The White House moves the portraits of Bill Clinton and George Bush to a room where tablecloths are kept
The White House moves portraits of the portraits of Bill Clinton and George Bush from their prominent position in the foyer to a room used for storage
- The White House has moved official portraits of former Presidents Bill Clinton and George W. Bush to a room where neither Trump nor visitors will see them
- The portraits hung in the Grand Foyer of the White House until last week
- They have been moved to the Old Family Dining Room, a small, rarely used room
- Traditionally, the portraits of those who were most recently president hang in the most prominent place
- The portraits have been replaced by Republican presidents William McKinley and Theodore Roosevelt, Republican presidents who served in 1897 and 1901
The White House has suddenly moved two portraits of President Donald Trump’s predecessors from their prominent positions in the entrance hall to the house.
Official portraits of former Presidents Bill Clinton and George W. Bush have been removed and replaced in recent days.
In the past, photographs of the most recent residents of the residence at 1600 Pennsylvania Avenue have been prominently displayed and hung in the Grand Foyer of the White House.
The White House has moved official portraits of former Presidents Bill Clinton and George W. Bush to a room where President Trump and any visitors will not see them
A portrait of former US President Bill Clinton hangs in the Grand Foyer of the White House. Shown here in December 2014
The photos were last seen at a news conference on July 8 when the Mexican president came to visit. The portrait of former President Bill Clinton can be seen here
It is a tradition that those who were last in the Oval Office are placed closest to the entrance of the house, within reach of anyone visiting, according to CNN.
The places occupied by Bush and Clinton have been taken over by two portraits of Republican presidents who have served for over 100 years.
The pair of presidential paintings have been moved to the Old Family Dining Room, a small room next to the large State Dining Room, used to store unused tablecloths and furniture.
The room is so insignificant that it was not part of any public house tours given before the coronavirus pandemic hit.
The portraits have now been moved to the Family Dining, circled at the top left. The room is rarely used and is not a tour of the White House. It has recently been used for storage
For decades, a tradition has been honored in which the current White House residence honors their predecessor with an unveiling of their portrait. Pictured, Obama will host former President George W. Bush and first lady Laura Bush in 2012
The Bush and Clinton portraits were last seen earlier this month during a recent engagement when President Trump welcomed Mexican President Andrés Manuel López Obrador.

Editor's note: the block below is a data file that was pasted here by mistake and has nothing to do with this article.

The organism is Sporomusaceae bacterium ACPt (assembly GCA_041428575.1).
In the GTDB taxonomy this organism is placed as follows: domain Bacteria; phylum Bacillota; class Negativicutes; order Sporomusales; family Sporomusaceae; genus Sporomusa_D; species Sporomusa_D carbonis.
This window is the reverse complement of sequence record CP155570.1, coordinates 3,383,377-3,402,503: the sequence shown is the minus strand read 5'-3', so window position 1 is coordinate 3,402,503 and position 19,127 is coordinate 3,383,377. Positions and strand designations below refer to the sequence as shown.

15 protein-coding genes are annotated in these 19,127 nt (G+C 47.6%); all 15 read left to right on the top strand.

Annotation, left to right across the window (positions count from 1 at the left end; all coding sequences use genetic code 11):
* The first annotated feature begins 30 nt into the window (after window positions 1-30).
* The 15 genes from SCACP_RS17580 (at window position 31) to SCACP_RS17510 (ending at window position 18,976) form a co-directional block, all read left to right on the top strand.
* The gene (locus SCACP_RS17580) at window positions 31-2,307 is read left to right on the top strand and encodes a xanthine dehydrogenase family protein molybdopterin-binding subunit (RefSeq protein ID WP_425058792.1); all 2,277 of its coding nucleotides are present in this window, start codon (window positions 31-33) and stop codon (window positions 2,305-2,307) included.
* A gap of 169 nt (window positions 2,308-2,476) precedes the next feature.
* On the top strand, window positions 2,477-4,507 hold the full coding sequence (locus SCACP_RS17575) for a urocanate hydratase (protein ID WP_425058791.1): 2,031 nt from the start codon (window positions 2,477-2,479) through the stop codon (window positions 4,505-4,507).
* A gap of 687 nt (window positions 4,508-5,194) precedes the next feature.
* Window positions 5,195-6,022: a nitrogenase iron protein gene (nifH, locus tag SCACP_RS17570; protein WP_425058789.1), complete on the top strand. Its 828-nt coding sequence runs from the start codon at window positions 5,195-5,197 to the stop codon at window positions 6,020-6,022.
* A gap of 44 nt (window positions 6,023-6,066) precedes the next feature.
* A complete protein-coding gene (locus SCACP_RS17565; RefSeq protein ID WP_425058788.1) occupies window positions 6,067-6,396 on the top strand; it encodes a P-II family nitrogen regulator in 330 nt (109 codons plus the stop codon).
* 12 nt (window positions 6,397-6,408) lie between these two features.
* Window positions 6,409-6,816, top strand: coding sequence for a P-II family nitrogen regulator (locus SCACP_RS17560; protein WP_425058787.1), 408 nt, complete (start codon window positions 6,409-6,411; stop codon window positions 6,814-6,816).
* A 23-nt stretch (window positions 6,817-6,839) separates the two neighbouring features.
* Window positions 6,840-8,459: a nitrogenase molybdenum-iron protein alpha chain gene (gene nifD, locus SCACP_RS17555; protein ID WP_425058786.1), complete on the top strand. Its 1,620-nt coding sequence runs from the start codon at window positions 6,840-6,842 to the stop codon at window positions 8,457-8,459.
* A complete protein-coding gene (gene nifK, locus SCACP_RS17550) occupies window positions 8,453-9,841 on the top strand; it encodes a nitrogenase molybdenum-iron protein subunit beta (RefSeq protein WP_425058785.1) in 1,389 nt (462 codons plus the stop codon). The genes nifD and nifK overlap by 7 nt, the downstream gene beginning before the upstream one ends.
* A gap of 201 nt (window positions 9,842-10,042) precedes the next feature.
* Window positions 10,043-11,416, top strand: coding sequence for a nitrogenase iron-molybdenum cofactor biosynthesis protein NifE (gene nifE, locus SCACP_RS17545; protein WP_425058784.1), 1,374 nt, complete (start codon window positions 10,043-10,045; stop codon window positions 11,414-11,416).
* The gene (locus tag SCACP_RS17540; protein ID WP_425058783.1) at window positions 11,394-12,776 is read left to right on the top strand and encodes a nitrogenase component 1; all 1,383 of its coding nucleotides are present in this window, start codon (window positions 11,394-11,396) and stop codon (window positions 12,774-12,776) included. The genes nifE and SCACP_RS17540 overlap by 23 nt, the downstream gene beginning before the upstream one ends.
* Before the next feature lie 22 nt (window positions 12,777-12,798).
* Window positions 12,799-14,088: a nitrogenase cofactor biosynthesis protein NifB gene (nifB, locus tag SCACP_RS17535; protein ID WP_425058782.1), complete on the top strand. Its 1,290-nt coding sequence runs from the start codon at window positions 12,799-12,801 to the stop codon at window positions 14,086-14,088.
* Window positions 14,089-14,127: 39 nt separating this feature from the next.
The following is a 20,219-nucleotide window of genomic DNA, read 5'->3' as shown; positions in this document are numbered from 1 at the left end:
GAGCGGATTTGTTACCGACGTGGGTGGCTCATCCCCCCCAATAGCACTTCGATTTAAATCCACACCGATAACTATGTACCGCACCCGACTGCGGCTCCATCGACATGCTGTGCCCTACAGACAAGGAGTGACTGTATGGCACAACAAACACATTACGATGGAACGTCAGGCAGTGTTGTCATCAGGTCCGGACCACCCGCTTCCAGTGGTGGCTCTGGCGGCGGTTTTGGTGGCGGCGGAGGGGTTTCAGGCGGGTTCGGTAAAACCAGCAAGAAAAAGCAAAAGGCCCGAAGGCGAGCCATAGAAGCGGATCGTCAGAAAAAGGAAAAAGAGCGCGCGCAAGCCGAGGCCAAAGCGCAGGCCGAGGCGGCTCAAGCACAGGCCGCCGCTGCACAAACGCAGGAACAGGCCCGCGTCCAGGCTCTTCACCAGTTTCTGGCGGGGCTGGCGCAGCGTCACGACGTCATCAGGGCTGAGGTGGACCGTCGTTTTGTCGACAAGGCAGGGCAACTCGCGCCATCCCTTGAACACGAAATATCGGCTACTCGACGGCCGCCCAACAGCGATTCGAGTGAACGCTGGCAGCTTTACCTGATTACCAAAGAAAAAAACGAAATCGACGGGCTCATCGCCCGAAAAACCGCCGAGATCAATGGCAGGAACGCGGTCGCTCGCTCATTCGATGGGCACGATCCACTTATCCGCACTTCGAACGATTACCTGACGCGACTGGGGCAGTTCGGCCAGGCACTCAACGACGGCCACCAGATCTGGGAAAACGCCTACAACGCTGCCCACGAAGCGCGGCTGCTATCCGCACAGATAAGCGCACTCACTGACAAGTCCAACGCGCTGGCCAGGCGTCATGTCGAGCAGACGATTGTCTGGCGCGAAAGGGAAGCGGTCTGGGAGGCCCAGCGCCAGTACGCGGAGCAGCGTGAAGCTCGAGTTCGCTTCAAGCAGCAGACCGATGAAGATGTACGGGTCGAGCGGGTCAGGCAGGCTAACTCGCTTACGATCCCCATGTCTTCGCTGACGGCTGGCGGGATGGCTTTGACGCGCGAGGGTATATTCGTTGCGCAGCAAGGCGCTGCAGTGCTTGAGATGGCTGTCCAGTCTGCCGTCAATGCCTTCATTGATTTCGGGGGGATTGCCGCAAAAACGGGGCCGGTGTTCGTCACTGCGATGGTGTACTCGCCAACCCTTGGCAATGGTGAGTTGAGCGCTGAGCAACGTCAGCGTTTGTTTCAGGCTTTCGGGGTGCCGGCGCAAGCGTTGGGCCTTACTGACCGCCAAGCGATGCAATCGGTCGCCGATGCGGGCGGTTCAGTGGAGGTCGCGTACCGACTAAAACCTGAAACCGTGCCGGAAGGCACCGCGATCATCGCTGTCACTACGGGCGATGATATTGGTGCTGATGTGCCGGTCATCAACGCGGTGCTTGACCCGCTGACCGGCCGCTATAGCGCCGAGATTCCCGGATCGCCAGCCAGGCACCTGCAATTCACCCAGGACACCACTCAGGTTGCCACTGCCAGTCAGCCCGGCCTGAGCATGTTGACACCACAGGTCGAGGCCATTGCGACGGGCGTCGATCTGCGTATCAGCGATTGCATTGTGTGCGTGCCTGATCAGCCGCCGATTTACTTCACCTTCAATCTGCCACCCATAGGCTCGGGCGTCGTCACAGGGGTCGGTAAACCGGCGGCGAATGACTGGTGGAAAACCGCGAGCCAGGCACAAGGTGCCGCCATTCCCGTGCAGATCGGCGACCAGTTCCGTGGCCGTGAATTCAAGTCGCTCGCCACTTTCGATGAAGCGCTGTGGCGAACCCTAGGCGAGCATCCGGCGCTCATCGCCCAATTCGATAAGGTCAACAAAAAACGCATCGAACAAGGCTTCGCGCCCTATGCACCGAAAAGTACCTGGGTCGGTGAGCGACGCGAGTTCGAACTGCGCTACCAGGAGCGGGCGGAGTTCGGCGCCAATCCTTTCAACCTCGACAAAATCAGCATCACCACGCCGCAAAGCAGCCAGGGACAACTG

The two of them stood in the Cross Hall room of the house and made respective comments for the portraits to look at.
The paintings would also have been visible to Trump every day as he walked down the stairs from his private home.
The Bush portrait has been replaced by the 25th President of America, William McKinley, while the Clinton portrait has been replaced by Theodore Roosevelt who served behind McKinley.
In May, it was revealed that Barack and Michelle Obama’s presidential and first lady portraits will not be revealed and hanged in the White House until Donald Trump is out of the office.
The longstanding tradition of current presidents attending the unveiling ceremony of the portraits of their predecessors and their wives during their first term will be skipped during this presidency due to a bitter feud between Trump and Obama.
Donald Trump and Barack Obama have no interest in participating in the long tradition of past presidents returning to meet the current president at a ceremony to reveal their presidential portraits
If Trump wins a second term in November, it means Obama may have to wait until 2025 to reveal his portrait and show it in the White House under any US president in front of him.
The tradition of previous presidents returning to the White House to meet their successor to reveal their portraits seems to date back to the 1970s
Jimmy Carter welcomed Gerald Ford and his wife Betty back into the White House just four years after Carter defeated Ford in his reelection bid for the first formal East Room ceremony in 1980.
And after George HW Bush lost the reelection, Bill Clinton still received Bush in the East Room and said “Welcome home.”
“We may have our political differences, but the presidency transcends those differences,” Obama said when he presented former President George W. Bush for his 2012 portrait unveiling.
After George HW Bush lost his reelection offer, Bill Clinton received him and his wife in the East Room and said “Welcome home” when his portrait was revealed. Shown in July 1995